The U.S. District Court for the District of Columbia ruled in favor of Yale in a lawsuit alleging that the School of Medicine’s practice of sharing admissions decisions with other institutions was an “antitrust conspiracy.” But the case was successfully appealed to the D.C. Circuit this past Tuesday.
According to court documents, Samuel Pierce, a lawyer who was denied admission into Yale’s School of Medicine in 2015, alleges that he was not admitted “because he is a white Republican and because of an antitrust conspiracy between medical schools to share the names of successful applicants.”
The School of Medicine is allowed to share its admissions decisions based on standard Association of American Medical Colleges protocol. Yet, Pierce claims that this right violates antitrust laws, which regulate business conduct in favor of the consumer. Pierce’s suit alleges that sharing the names of students admitted into medical schools puts the consumer, in this case the student, at a disadvantage because students end up getting admitted into fewer institutions and cannot bargain for financial aid packages as a result. He added that knowing students’ admissions status allows institutions to favor minority students and would likely result in increased offers of admissions to people of color.
The United States District Court for the District of Columbia dismissed Pierce’s case, stating that he “lacks antitrust standing.” Still, Pierce’s appeal to the D.C. Circuit will likely go to trial within the next year, according to Pierce.
“It’s certainly a longshot to be granted a court order requiring Yale to admit me, even if I prevail in the appellate case” Pierce said. “But I think for me, it’s mainly trying to fight a policy that I think was enacted in secret.”
Pierce, who is representing himself in the case, is also considering asking the Supreme Court to skip the normal appellate process so that he can seek a decision directly from the nation’s highest court. His suit comes after the Justice Department opened an investigation into whether undergraduate early decision admissions programs employed by some of Yale’s peers violate antitrust law. But according to the United States District Judge Christopher R. Cooper, antitrust laws do not apply to “decisions by academic institutions about which and how many students to admit.”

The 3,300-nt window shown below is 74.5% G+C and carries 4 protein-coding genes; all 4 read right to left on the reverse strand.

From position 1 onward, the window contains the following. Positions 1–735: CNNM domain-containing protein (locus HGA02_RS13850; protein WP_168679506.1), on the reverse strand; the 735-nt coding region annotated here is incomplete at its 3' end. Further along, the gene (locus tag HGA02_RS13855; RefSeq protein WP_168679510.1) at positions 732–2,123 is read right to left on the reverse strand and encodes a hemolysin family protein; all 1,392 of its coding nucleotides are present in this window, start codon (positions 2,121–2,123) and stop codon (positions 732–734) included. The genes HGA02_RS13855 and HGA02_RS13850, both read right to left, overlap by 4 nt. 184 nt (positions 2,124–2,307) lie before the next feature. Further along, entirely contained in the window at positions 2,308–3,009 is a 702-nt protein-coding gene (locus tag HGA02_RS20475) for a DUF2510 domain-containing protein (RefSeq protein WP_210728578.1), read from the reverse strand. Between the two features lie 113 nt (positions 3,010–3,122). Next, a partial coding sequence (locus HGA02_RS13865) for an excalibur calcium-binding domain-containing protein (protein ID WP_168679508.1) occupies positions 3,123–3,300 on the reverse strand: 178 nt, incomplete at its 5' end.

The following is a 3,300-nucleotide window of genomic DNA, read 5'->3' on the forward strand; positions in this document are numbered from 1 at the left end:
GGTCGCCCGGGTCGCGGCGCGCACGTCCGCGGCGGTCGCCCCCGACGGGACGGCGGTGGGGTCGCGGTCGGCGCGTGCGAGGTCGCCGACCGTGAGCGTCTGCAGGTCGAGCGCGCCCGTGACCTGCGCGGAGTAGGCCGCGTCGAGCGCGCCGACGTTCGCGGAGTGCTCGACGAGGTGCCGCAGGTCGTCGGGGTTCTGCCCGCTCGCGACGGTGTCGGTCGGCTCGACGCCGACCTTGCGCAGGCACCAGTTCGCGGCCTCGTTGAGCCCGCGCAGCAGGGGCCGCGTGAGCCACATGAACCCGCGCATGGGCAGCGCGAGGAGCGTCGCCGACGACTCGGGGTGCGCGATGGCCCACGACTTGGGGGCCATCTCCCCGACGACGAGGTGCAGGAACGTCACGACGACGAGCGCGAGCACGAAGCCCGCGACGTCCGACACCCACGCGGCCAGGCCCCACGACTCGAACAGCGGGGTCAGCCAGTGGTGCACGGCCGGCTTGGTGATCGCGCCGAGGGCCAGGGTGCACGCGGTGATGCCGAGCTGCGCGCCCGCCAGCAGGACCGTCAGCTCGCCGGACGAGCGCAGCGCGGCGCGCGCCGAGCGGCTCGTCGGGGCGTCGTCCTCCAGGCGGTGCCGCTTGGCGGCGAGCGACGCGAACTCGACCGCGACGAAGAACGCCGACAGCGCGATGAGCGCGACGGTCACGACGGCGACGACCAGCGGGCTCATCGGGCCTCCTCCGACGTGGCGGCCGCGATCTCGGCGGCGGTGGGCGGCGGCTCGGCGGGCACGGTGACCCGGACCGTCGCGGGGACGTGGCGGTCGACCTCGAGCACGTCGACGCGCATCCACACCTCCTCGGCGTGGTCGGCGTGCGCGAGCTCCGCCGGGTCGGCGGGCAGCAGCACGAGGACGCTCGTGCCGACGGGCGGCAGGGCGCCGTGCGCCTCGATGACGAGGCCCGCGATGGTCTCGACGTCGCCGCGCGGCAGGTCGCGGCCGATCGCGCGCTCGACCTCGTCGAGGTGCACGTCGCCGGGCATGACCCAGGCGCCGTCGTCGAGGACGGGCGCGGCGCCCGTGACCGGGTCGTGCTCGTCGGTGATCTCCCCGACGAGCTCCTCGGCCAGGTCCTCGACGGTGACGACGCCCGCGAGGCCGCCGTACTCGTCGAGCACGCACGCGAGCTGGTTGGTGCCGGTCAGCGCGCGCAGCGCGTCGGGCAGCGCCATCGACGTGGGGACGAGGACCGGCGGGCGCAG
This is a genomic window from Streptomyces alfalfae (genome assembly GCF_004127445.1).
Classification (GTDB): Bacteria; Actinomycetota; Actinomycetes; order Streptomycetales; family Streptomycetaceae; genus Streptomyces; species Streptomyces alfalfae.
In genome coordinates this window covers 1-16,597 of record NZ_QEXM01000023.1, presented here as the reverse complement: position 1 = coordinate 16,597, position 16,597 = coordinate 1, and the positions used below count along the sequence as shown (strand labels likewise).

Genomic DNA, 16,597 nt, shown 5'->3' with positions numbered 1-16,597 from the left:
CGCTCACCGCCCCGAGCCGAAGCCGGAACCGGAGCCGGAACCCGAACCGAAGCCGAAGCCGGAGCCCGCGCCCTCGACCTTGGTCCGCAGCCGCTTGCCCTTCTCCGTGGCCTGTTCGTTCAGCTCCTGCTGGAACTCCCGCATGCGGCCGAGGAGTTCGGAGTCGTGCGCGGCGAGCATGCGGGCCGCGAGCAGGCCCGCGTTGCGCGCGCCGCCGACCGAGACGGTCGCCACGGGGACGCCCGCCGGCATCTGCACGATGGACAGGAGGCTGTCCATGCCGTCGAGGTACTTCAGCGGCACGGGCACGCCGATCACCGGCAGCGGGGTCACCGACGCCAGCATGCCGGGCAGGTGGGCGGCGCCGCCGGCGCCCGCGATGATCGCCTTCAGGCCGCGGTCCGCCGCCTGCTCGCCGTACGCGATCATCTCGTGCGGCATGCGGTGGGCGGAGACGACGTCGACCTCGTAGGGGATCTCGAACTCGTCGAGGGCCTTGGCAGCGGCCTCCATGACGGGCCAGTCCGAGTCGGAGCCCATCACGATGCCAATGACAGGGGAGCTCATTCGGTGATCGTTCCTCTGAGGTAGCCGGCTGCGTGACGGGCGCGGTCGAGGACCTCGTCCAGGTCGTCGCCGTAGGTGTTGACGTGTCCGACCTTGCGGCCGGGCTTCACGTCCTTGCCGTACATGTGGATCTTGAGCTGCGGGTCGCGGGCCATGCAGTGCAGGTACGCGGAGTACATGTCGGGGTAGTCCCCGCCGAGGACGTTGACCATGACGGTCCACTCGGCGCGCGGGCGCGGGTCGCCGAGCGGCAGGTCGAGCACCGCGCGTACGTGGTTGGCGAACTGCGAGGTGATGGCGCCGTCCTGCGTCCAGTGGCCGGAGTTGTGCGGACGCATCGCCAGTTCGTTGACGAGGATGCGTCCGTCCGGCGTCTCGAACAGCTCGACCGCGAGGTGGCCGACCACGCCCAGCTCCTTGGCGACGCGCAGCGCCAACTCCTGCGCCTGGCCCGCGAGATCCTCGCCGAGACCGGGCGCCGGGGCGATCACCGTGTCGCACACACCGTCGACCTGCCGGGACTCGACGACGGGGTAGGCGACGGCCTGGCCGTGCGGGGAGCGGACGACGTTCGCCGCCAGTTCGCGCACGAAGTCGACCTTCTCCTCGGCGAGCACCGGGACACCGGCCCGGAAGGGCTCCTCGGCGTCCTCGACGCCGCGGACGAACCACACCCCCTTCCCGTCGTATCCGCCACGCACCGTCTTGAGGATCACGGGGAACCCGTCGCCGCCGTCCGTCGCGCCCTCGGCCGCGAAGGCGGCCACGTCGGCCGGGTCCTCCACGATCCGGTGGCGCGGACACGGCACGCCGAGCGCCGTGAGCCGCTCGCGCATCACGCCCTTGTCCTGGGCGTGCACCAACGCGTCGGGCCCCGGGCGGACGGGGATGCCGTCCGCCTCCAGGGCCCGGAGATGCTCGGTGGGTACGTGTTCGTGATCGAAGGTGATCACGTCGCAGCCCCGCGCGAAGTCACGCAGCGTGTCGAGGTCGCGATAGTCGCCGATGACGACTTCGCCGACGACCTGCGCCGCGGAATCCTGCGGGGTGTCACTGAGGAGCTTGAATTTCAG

In an email to the News, Yale spokesman Karen Peart said that Pierce’s allegations concerning the School of Medicine admissions policies “are completely baseless.”
Pierce also claims that the University discriminated against him in the admissions process due to his political leanings. In his interview with the School of Medicine, he commented candidly about his opinions on policies such as the Affordable Care Act. According to Pierce, he “was not admitted to Yale after that.”
The Association of American Medical Colleges, a defendant alongside Yale in the case, expressed its support for the district court’s ruling. According to Geoffrey Young, senior director of student affairs and programs for the association, medical schools share admissions decisions as a means of allocating appropriate facilities for the incoming class.
He added that, unlike graduate programs, medical schools have “limited to no flexibility in class size.”
“To prevent unfilled seats, medical schools closely manage yield projections, including, in some cases, by increasing the number of acceptances made,” Geoffrey said. “The AAMC supports medical schools and applicants during the admissions cycle in a variety of ways, including through yield management tools that help ensure that every seat is filled by a student. We are pleased with the district court’s reaffirmation that admissions decisions are outside the scope of antitrust laws.”
Pierce received his law degree from the University of California, Los Angeles in 2015.
Carly Wanna | firstname.lastname@example.org
Correction, Feb. 4: In a previous version of this story, the News referenced the American Association of Medical Colleges, when in fact, the association is called the Association of American Medical Colleges.
Correction, Feb. 4: In a previous version of this story, the News called the AAMC and Yale plaintiffs, when they are, in fact defendants.